Texas has the distinction of being the only state that was ever a sovereign independent nation, recognized by the United States, Great Britain and the major European powers of the day. After several years of false starts and negotiations, Texas joined the union as the 28th state.
Originally it was planned to add a star and a stripe for each new state, but shortly after the War of 1812 the count was at 19 and growing rapidly. Many people were convinced that the stars would become mere dots and the stripes would dwindle to thin lines. Congress and President Monroe agreed that a star would be added for each state - but that the stripes would be fixed at 13 - recognizing the original colonies. The problem, however, was more than an aesthetic one, since American ships had to be easily recognizable on the high seas.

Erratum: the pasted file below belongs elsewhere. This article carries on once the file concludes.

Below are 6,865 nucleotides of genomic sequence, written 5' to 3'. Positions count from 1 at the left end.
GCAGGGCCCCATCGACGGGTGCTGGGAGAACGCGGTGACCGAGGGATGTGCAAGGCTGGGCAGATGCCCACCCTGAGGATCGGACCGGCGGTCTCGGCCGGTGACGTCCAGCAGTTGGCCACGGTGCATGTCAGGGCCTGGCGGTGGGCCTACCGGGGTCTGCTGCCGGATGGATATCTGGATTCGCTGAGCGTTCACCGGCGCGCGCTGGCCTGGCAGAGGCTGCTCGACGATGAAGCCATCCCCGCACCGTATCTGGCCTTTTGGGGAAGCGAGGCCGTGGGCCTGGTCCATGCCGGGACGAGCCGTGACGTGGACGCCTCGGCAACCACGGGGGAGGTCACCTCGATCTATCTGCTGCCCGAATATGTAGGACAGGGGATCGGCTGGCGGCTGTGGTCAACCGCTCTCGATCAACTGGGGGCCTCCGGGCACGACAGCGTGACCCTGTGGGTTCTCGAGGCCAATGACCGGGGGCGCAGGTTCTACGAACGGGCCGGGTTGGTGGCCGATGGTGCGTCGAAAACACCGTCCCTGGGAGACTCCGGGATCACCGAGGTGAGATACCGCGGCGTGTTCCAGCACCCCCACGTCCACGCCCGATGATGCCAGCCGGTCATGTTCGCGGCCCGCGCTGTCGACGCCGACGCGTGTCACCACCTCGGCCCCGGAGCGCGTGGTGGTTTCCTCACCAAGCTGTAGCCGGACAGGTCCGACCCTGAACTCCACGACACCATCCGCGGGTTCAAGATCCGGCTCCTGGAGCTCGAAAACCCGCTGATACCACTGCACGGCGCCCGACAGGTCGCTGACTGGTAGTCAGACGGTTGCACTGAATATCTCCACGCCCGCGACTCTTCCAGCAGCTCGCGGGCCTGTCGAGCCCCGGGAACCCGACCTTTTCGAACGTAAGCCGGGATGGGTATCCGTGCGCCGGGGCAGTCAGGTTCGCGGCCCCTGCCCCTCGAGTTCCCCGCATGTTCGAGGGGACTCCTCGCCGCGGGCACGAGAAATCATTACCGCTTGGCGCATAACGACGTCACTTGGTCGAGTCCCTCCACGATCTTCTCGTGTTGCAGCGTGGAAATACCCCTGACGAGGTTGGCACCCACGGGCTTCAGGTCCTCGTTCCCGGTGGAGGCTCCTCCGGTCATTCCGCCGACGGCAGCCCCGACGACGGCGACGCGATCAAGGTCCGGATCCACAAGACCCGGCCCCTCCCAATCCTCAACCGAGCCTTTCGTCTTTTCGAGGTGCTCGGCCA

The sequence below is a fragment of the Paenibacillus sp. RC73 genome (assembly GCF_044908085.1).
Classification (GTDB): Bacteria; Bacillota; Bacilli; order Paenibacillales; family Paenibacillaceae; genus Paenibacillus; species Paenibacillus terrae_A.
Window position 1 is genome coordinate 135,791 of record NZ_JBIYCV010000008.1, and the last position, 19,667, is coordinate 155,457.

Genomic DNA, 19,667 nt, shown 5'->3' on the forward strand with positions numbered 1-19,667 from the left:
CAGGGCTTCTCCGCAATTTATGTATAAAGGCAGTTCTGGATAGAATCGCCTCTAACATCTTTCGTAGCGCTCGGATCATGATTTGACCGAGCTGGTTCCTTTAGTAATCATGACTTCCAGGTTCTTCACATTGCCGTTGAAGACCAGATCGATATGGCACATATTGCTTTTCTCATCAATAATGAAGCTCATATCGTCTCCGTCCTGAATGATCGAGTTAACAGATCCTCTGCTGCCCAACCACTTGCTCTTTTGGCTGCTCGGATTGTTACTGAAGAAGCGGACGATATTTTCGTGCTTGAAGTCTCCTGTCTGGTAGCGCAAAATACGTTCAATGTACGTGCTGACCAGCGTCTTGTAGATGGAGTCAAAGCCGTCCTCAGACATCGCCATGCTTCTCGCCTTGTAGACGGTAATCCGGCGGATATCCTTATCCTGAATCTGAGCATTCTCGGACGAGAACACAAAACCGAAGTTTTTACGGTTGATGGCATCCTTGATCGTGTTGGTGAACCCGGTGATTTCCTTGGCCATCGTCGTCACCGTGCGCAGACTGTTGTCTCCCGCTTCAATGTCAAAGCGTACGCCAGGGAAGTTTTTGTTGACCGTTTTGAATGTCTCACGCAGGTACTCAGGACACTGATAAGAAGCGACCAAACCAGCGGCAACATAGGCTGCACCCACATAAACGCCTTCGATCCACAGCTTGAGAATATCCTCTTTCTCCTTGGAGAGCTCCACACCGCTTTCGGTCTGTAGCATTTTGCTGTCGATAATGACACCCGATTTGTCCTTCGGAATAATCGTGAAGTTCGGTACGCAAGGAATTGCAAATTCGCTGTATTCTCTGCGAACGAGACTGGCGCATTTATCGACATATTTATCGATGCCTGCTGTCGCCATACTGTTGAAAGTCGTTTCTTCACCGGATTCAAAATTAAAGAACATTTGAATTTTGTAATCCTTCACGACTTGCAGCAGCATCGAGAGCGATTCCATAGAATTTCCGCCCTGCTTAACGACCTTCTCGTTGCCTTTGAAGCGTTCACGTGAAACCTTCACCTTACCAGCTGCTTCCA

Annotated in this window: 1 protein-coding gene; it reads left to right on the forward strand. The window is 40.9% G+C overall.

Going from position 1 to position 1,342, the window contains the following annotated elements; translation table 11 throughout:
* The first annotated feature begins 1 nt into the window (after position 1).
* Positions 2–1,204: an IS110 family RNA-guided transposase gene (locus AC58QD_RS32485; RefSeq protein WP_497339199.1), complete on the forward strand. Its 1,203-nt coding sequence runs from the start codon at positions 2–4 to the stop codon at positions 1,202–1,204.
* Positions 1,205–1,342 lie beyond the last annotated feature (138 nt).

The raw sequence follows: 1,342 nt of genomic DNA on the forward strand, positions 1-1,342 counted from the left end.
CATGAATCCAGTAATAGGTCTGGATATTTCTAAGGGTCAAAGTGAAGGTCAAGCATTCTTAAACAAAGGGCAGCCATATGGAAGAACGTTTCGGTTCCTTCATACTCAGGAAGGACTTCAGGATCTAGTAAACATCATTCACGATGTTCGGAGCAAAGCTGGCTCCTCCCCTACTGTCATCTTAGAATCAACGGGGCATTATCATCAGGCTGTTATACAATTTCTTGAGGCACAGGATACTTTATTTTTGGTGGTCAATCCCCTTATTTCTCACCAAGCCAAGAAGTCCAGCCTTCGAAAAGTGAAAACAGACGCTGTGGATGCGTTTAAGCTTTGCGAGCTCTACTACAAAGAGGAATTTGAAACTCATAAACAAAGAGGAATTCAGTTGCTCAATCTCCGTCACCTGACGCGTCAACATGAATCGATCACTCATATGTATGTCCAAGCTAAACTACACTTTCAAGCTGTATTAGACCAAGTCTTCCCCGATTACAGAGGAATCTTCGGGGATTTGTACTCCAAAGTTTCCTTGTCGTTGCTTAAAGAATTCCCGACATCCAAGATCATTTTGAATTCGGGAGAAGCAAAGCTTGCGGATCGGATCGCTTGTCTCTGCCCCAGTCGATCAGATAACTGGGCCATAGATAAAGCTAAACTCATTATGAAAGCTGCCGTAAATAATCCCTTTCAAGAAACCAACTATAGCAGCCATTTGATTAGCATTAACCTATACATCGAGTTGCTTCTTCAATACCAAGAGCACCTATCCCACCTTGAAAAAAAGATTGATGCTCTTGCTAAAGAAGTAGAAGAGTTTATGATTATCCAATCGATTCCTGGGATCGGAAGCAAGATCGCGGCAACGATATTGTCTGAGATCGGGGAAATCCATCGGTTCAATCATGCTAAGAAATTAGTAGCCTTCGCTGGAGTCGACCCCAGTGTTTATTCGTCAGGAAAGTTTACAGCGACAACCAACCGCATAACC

The arrangement of the stars, however, was left open to individual tastes - as long as the count matched the number of states, and thus began a golden age of American flag design. The specific pattern of the stars was not regulated until the beginning of the 20th Century. This design highlights the Lone Star of Texas - the largest of the American states for over 100 years.